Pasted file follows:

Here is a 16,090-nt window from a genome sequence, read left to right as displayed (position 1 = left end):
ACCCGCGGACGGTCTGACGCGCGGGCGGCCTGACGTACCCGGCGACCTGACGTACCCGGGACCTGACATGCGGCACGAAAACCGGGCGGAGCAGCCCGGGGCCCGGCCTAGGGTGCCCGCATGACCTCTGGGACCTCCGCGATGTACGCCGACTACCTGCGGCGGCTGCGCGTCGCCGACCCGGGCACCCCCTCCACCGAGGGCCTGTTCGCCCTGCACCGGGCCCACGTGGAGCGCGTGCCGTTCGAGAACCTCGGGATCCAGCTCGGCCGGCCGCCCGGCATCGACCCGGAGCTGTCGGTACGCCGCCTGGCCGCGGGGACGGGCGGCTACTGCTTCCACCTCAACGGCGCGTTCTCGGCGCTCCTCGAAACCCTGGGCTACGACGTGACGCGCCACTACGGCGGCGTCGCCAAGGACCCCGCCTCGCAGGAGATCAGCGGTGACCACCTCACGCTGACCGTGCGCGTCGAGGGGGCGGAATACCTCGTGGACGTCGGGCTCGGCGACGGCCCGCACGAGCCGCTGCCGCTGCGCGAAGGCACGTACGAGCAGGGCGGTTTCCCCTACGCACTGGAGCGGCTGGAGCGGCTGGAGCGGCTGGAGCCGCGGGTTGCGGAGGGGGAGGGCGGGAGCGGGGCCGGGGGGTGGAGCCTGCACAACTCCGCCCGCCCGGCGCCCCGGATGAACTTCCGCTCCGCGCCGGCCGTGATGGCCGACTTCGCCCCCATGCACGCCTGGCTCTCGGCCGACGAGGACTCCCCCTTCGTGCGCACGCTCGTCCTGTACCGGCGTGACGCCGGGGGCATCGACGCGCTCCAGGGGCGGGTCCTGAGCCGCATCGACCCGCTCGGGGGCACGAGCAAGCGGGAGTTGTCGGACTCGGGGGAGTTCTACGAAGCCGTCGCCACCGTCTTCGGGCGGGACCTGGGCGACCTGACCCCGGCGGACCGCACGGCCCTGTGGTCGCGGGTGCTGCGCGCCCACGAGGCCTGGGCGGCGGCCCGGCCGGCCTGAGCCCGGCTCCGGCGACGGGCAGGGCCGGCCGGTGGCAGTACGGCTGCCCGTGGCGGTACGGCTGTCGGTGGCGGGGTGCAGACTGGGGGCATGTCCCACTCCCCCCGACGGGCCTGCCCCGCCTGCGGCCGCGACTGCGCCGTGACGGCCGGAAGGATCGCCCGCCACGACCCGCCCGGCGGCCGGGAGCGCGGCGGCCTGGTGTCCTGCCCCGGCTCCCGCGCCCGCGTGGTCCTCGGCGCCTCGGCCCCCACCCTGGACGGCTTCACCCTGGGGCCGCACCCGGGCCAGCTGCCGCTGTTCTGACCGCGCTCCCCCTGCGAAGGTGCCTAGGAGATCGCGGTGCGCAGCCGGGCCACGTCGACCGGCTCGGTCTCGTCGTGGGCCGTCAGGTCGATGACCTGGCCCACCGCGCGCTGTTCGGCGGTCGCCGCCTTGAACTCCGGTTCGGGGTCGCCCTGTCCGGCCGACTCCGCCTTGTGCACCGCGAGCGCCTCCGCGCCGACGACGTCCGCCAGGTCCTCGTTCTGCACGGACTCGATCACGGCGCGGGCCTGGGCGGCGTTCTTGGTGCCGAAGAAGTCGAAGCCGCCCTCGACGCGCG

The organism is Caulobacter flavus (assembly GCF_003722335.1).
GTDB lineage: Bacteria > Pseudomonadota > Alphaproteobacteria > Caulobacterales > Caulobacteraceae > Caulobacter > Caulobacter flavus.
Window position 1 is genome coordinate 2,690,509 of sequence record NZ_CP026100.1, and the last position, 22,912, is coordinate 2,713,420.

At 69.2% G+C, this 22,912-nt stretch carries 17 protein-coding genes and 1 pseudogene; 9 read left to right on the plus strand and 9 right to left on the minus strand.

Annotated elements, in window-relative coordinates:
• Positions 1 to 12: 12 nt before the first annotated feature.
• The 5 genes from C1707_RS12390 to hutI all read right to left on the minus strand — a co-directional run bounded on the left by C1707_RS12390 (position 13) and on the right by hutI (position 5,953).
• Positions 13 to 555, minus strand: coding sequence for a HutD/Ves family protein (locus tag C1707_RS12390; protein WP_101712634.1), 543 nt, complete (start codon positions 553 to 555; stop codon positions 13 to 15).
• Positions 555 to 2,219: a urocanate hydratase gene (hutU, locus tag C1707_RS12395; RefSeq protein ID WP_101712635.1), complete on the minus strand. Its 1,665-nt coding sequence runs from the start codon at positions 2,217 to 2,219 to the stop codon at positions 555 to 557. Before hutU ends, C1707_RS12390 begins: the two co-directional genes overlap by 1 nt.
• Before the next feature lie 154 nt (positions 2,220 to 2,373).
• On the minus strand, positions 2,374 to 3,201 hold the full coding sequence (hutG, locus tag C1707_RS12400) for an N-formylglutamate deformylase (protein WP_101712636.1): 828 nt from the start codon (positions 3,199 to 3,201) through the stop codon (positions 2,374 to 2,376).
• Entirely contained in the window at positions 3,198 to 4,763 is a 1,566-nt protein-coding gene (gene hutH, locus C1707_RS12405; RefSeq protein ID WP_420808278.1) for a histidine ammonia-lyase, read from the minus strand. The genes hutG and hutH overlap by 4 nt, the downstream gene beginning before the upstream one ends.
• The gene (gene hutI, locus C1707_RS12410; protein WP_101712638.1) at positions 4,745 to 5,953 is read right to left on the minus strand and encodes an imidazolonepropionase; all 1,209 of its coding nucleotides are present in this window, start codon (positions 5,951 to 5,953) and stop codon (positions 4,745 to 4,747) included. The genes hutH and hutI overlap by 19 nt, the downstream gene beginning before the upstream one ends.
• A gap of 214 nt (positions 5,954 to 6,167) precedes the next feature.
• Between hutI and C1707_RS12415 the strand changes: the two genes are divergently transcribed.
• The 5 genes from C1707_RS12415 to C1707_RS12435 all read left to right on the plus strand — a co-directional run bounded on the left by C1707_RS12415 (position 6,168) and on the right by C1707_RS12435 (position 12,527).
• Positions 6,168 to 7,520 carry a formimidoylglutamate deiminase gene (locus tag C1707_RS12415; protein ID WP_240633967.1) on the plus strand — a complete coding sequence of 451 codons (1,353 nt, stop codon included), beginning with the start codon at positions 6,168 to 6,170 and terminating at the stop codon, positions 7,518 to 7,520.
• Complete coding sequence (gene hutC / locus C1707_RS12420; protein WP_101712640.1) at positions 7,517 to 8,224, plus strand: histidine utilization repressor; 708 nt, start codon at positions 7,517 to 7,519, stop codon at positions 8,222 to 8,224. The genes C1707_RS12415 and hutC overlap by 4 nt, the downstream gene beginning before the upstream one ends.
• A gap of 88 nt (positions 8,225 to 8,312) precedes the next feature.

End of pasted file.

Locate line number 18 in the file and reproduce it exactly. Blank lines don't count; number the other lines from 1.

• The 5 genes from C1707_RS12415 to C1707_RS12435 all read left to right on the plus strand — a co-directional run bounded on the left by C1707_RS12415 (position 6,168) and on the right by C1707_RS12435 (position 12,527).